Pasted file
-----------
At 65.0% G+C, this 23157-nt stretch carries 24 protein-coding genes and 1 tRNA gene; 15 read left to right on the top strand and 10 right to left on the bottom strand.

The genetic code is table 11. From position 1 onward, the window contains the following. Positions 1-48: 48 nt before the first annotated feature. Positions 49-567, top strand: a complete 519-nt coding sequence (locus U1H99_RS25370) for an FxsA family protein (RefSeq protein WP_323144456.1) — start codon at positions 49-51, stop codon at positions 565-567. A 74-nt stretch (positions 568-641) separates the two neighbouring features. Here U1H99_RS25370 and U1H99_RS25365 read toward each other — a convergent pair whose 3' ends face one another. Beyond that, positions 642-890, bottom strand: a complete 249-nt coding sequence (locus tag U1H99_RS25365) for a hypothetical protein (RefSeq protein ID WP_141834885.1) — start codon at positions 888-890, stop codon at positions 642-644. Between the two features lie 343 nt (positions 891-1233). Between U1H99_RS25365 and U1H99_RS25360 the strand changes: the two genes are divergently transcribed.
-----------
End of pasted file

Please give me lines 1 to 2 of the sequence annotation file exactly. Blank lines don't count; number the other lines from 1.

At 65.0% G+C, this 23157-nt stretch carries 24 protein-coding genes and 1 tRNA gene; 15 read left to right on the top strand and 10 right to left on the bottom strand.

The genetic code is table 11. From position 1 onward, the window contains the following. Positions 1-48: 48 nt before the first annotated feature. Positions 49-567, top strand: a complete 519-nt coding sequence (locus U1H99_RS25370) for an FxsA family protein (RefSeq protein WP_323144456.1) — start codon at positions 49-51, stop codon at positions 565-567. A 74-nt stretch (positions 568-641) separates the two neighbouring features. Here U1H99_RS25370 and U1H99_RS25365 read toward each other — a convergent pair whose 3' ends face one another. Beyond that, positions 642-890, bottom strand: a complete 249-nt coding sequence (locus tag U1H99_RS25365) for a hypothetical protein (RefSeq protein ID WP_141834885.1) — start codon at positions 888-890, stop codon at positions 642-644. Between the two features lie 343 nt (positions 891-1233). Between U1H99_RS25365 and U1H99_RS25360 the strand changes: the two genes are divergently transcribed.